RFC: Rounding out the MetaWeblog API.
On one of the mail lists I'm asked why I'm such a focal point for such strong feelings. I tried to answer the best I can. I am a leader. I have created many of the tools and formats that they use, far more than anyone else on the lists. It's kind of like a Jack Nicholson movie. I gave them tools that they love and use. They hate me for it. I've had this experience before. I loaned a friend a lot of money once. I told my friend Jean-Louis about it. He said my friend would hate me for it. He was right. I've been on the other side of it myself. When I was younger, I was left on the sidelines by friends who made millions of dollars while I was still poor. I hated them. See how it works. Eventually I made lots of money and thought everyone would love me because I kept working my ass off to invent new stuff. Nope. Here's an old DaveNet piece that talks about this. Check out the bit about Making It. Basically the rule is that success breeds envy, and envy isn't that far from hate. So what's worse than a rich guy who creates formats and protocols that are sticky, has a high flow weblog, and a fellowship at Harvard? Not much.
SJ Merc: "3Com, a pioneering Silicon Valley technology firm that has stumbled in recent years, is moving its headquarters from Santa Clara to Massachusetts."
The leaders of OSCOM, Gregor Rothfuss and Paul Everitt, wrote a strongly worded manifesto about interop and open source, wondering if open source developers want interop. Hey guys the problem isn't just with open source. In commercial-software-land there's better interop with Microsoft than with the smaller competitors. MS, as they enter a market, places a very high value on interop, it's how they transition users away from the competition into their software. After the transition is complete, the trunk is closed and locked from the outside, as they move on to the next conquest. Now, of course open source projects should be as ruthless on the uptake, support the open formats and protocols, but be nicer on the other side, no lock-in please. I'll preach this religion with you at OSCOM3 later this month.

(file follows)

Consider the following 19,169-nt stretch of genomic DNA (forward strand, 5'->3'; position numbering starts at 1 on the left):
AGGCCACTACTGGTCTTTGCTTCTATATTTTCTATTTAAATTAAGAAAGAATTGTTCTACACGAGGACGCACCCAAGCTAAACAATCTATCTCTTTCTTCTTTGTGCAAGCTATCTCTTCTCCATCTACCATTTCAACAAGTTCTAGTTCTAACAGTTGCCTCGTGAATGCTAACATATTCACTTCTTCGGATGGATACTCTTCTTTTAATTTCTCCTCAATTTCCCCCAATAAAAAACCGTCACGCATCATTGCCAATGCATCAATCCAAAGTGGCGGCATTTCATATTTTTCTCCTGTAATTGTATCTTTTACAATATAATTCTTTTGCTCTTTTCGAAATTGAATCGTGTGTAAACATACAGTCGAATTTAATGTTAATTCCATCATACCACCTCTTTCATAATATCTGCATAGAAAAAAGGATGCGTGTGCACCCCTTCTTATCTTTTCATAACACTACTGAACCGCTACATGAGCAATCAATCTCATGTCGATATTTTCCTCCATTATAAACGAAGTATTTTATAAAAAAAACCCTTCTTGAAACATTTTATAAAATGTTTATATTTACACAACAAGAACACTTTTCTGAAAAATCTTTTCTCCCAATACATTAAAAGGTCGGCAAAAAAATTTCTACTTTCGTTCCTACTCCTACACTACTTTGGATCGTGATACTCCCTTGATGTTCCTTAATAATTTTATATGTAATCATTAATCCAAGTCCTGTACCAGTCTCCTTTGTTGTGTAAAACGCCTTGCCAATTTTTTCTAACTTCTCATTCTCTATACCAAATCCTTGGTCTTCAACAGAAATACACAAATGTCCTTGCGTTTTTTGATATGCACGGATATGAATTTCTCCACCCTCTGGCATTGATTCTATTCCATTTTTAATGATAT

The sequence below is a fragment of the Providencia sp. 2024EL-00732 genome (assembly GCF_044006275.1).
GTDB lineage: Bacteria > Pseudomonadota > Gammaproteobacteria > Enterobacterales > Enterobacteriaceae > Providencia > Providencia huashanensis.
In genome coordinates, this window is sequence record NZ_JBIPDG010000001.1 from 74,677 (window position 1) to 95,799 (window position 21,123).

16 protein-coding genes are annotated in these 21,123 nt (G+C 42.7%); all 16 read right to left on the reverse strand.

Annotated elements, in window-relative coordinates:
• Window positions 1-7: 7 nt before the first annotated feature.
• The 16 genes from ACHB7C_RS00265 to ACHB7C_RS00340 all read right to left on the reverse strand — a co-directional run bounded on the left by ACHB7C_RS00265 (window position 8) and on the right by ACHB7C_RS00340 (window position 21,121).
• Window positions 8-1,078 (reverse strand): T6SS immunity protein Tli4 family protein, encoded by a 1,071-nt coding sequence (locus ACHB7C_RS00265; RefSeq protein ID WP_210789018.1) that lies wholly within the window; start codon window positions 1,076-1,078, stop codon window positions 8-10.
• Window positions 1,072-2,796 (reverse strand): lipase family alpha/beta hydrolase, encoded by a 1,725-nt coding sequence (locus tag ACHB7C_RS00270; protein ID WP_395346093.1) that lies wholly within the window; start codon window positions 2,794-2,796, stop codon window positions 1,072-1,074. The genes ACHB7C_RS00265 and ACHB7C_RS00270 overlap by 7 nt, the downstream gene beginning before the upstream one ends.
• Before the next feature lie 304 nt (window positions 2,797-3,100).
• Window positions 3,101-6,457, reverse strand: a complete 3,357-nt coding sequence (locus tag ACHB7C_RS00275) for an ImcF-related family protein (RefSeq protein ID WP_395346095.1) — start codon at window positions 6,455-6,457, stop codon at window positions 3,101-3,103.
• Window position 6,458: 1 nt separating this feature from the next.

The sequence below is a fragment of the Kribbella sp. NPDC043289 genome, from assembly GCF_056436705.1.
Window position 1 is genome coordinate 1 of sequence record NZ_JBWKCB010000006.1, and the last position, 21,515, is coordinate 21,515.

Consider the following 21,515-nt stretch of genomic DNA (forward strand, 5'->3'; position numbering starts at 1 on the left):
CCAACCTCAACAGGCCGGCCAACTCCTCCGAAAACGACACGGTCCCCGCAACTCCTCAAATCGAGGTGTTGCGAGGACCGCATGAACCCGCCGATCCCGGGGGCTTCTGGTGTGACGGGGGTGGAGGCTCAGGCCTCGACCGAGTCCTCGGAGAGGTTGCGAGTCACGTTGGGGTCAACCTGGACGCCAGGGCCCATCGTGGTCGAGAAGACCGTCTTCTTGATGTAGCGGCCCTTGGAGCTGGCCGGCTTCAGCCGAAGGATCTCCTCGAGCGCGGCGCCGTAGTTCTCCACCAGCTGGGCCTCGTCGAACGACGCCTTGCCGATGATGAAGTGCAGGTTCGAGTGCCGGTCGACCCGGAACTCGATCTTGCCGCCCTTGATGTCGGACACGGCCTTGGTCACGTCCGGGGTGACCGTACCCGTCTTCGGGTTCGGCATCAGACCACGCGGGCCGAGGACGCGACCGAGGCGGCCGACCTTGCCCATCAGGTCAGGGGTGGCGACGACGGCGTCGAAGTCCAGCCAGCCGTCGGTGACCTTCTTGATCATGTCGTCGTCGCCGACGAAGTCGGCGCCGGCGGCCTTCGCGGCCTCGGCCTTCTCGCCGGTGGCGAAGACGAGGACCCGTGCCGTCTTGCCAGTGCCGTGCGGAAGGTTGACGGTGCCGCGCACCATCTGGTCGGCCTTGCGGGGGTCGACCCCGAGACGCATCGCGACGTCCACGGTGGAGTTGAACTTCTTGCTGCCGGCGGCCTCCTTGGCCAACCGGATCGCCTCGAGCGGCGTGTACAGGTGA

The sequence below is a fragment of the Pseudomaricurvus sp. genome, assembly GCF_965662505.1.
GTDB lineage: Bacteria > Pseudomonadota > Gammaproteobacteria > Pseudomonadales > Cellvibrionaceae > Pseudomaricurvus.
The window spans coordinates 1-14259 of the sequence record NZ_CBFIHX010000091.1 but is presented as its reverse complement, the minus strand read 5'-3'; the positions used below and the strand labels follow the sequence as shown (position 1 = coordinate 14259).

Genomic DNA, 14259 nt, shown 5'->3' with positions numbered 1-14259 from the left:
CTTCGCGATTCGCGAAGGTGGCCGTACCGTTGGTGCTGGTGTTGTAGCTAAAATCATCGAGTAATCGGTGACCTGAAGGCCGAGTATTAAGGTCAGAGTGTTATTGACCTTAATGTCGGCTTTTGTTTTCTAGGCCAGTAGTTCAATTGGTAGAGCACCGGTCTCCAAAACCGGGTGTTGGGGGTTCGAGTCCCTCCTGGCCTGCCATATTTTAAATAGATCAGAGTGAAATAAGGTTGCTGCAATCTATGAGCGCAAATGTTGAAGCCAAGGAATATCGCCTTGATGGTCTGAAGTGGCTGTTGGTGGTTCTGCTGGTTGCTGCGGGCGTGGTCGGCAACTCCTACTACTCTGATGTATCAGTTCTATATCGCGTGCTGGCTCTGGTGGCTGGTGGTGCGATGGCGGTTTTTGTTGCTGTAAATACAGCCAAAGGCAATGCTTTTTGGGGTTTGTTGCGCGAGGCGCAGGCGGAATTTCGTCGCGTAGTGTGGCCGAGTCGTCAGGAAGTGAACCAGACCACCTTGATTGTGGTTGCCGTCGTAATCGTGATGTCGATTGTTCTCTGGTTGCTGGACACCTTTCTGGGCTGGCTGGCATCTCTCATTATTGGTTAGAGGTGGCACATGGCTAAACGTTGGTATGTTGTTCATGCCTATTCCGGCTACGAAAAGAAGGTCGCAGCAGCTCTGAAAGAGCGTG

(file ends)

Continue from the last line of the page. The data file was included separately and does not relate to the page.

Analysts and pols are hemming and hawing about the propriety of Halliburton being given the oil industry of Iraq. Come on, this is too easy. Even if it had been put up for bid, Halliburton shouldn't have been considered because the vice-president was the CEO of the company before running for office. And it wasn't put up for bid, they just gave the contract to Halliburton. Here's strike three -- they still haven't found any weapons of mass destruction in Iraq. This is a scandal.
BTW, Cheney is still on the Halliburton payroll.
Garth's kid is born. Ain't life great!
Redhead: "Can't hide from the Redhead."
A bit more forward motion in OPML-Directory-Browser-Land.
Chris Pirillo notes that /. doesn't always yield much flow.
5/7/97: "Programmers have a very precise understanding of truth."
From a trusted correspondent, talking with a contact who works at the Netscape part of AOL/Time Warner. "He said they had decided that weblogs are the next killer app, and that most of the work at the Mountain View office was going into building a weblog component for AOL. He also mentioned that about 400 people are working on that software. This is in constrast to about 20 who are working on Mozilla."
Comments. Well that means that Microsoft can't be far behind. Let's hope that both companies support the MetaWeblog API and RSS 2.0, so that their weblog software can participate in the tools market, and hook seamlessly into aggregators. If there's a problem doing this, please contact me, in confidence, if necessary.
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